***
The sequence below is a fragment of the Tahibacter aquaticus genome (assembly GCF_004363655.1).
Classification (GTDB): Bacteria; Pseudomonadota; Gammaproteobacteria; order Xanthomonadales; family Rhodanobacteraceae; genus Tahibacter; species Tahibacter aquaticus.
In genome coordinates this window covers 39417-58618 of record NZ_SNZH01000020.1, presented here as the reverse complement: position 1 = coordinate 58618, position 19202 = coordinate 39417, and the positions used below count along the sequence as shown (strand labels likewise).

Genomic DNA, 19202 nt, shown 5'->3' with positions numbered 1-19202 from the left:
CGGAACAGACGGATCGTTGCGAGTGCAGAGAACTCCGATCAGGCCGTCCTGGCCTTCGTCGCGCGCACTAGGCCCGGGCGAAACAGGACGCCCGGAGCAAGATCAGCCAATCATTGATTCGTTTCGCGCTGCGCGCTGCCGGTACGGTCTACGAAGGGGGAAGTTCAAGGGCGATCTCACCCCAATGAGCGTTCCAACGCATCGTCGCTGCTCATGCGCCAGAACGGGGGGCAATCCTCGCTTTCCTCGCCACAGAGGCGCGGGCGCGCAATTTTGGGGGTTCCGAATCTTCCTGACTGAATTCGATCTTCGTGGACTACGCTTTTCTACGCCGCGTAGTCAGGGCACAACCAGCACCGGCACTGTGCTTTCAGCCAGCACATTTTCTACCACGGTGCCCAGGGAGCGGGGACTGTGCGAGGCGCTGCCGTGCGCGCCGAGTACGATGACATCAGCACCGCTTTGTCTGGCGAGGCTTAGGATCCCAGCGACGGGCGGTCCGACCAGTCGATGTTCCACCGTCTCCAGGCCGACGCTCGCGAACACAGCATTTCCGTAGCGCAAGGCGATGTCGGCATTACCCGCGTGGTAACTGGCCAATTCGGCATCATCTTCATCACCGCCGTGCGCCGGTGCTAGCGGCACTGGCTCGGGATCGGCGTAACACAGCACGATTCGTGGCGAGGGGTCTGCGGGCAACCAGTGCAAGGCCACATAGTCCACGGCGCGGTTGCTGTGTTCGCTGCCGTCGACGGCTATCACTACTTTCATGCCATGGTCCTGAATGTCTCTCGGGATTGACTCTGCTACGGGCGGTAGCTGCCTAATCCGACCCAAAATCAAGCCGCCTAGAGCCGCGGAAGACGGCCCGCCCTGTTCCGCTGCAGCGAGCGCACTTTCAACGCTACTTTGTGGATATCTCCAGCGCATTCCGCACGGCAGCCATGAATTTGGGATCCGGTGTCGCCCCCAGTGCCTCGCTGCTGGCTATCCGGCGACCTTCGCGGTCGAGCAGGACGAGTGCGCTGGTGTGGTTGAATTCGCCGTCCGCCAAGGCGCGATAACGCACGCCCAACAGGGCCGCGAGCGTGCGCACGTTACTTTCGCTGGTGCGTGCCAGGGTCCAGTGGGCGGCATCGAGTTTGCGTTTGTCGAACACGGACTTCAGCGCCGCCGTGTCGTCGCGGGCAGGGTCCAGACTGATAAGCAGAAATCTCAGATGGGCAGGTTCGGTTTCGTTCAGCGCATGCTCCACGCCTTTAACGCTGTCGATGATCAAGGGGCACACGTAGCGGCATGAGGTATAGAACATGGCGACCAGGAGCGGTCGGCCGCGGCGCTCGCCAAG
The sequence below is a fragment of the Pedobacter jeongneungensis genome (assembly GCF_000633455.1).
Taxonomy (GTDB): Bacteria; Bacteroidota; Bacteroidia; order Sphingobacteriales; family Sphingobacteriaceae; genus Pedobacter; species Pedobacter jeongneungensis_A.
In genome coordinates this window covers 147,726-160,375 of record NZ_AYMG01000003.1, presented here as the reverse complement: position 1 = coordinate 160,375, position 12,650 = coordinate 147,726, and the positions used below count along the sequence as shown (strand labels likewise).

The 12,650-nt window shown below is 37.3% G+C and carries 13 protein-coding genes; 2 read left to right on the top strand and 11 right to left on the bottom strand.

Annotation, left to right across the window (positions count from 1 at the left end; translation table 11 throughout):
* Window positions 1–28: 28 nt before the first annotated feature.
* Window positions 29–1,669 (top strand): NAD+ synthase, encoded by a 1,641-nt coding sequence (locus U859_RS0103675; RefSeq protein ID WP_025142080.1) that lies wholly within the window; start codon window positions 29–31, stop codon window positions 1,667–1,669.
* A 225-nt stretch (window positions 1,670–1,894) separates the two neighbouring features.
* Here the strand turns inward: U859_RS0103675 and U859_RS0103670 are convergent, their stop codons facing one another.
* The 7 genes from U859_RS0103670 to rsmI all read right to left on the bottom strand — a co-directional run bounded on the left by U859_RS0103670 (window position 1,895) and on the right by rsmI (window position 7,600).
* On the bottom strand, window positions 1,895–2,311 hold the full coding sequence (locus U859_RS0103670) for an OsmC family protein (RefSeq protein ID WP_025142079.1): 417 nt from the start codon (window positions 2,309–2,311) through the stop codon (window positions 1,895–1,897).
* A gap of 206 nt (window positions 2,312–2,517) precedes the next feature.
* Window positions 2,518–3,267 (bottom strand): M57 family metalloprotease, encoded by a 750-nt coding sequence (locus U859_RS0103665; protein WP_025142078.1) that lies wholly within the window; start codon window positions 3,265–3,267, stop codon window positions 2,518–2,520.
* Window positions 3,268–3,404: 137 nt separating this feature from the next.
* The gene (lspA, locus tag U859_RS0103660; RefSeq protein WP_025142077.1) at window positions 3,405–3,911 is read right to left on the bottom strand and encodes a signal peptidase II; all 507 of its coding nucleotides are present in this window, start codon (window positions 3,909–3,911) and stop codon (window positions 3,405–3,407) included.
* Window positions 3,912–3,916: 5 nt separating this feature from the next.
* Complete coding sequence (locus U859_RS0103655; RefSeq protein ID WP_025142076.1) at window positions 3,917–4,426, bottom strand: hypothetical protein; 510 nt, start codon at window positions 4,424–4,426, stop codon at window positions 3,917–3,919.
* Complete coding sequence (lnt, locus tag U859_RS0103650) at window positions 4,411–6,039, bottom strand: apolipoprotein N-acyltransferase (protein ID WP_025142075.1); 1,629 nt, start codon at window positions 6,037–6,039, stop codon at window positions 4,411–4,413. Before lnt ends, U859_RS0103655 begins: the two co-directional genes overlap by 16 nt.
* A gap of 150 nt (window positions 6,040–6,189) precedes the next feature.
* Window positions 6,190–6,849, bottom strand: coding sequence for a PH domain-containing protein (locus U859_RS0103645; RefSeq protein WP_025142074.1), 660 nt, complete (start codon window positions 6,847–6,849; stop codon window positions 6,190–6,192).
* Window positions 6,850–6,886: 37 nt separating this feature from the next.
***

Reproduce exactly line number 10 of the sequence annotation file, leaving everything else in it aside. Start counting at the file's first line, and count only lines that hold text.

Annotation, left to right across the window (positions count from 1 at the left end; translation table 11 throughout):